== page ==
The postmortem on the Cleveland Indians’ 2018 season began a few days ago as they were bulldozed by the Houston Astros in the American League Division Series over the course of three games. The Indians had won their third consecutive American League Central division title (2016-2018) under manager Terry Francona. It also marked the fourth time since Francona’s arrival in 2013 the Indians had won at least 90 ball games in a season. By all accounts, the Indians have enjoyed tremendous success during Francona’s tenure as manager even though the recent quality of their divisional opponents might not have been on the same level as the ball clubs in the American League East and West divisions.
The Indians’ swift departure from postseason competition was clearly disappointing for loyal fans, but it also felt as if an era of continued excellence was ending for the ball club as well. While the painful memories of the 2016 World Series still linger, it might be an appropriate time for the Indians to thoughtfully evaluate the present and effectively plan for the future. In truth, the Indians’ expectations and reality might be out of sync as the Houston Astros and Boston Red Sox are the unquestioned gold standard of American League ball clubs.
Baseball’s off-season always presents a myriad of challenges and opportunities when it comes to roster construction and development, but the Indians have a unique circumstance in front of them that needs undivided attention guided by prudence. They will obviously confront several difficult decisions as noteworthy and well compensated ball players such as outfielders Michael Brantley and Lonnie Chisenhall and pitchers Cody Allen and Andrew Miller head towards free agency. This quartet comprised nearly $37 million of the Indians’ estimated $135 million 2018 Opening Day payroll. It’s fair to say veteran outfielders Melky Cabrera and Rajai Davis along with pitcher Oliver Perez will likely move on after the expiration of their one-year contracts. Pitcher Carlos Carrasco has a $9 million club option for 2019 and the estimated $1.13 million Josh Donaldson 19 game gamble (including postseason) failed to achieve its intended postseason goals as he now looks for health and a new ball club in 2019.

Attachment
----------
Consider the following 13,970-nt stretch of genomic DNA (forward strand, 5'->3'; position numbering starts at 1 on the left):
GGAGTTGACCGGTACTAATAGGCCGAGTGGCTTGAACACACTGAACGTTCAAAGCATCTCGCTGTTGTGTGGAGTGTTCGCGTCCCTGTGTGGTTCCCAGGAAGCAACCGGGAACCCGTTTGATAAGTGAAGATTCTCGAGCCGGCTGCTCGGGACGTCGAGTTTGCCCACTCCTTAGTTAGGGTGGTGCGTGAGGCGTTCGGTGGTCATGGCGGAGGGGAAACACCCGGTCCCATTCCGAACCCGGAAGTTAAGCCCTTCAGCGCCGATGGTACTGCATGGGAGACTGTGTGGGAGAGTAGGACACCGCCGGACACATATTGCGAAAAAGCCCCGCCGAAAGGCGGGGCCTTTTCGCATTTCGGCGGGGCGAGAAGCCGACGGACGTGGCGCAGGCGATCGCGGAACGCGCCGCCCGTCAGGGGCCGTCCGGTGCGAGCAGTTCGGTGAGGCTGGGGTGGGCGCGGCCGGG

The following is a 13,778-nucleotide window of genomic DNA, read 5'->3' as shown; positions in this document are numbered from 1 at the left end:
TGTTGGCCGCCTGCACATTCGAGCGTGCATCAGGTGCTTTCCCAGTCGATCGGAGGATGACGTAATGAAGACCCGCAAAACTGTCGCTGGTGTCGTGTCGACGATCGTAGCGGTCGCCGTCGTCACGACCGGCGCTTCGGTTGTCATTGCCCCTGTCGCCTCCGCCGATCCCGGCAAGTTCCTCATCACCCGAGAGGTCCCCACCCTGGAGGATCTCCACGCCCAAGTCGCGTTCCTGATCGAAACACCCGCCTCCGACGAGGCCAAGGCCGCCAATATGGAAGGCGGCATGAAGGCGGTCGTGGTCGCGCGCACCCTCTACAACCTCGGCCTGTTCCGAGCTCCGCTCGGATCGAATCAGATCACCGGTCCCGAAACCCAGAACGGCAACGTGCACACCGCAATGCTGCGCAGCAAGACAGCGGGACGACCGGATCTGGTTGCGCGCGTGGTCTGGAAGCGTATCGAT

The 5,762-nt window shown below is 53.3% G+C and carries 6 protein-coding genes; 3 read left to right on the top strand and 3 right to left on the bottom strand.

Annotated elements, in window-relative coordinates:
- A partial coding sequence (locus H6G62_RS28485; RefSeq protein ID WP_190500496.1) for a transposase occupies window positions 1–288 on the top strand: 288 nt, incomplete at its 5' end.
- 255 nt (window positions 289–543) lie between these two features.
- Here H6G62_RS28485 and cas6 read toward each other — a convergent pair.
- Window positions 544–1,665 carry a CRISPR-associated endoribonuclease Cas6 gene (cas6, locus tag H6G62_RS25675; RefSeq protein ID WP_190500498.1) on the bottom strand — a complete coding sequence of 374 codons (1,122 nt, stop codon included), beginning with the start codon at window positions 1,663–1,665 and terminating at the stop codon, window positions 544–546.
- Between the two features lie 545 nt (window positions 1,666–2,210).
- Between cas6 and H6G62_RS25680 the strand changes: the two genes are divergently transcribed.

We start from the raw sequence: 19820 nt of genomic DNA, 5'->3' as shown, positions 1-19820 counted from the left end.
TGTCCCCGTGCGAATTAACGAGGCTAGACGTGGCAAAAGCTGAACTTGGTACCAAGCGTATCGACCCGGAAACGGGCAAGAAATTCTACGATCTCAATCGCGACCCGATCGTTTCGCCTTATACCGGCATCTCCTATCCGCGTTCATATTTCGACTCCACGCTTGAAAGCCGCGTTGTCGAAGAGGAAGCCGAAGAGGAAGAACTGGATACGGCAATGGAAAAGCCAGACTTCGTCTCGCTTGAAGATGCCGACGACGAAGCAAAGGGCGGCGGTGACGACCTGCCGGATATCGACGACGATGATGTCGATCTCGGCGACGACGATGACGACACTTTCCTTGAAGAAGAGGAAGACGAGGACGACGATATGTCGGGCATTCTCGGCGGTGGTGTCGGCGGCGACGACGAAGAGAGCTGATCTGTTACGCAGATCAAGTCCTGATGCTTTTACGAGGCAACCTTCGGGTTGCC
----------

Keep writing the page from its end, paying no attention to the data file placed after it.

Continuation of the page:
The biggest frustration for not only Indians’ fans but for all Major League Baseball is shortstop Francisco Lindor’s brief postseason appearance. In a sport desperately in need of charismatic ball players to enthusiastically market to the masses, Lindor oozes exuberance out of every pore in his immensely talented body. He is a cornerstone ball player who will undoubtedly become one of the game’s most bankable assets over the next decade.
If the Indians decide to embark upon a rebuilding process while attempting to be somewhat competitive over the next few seasons, it is imperative that Lindor serves as the franchise’s bedrock with a long-term contract that represents financial security and unequivocal faith in his exceptional abilities. It is Lindor that will help continue to build and cultivate the Indians’ winning culture while rapidly maturing into an elite ball player. Therefore, Lindor should not have to endure three upcoming off-seasons of potentially contentious salary arbitration negotiations until he can finally test his true market value in free agency at the end of the 2021 season. His future in Cleveland should be the number one priority for the Indians this off-season.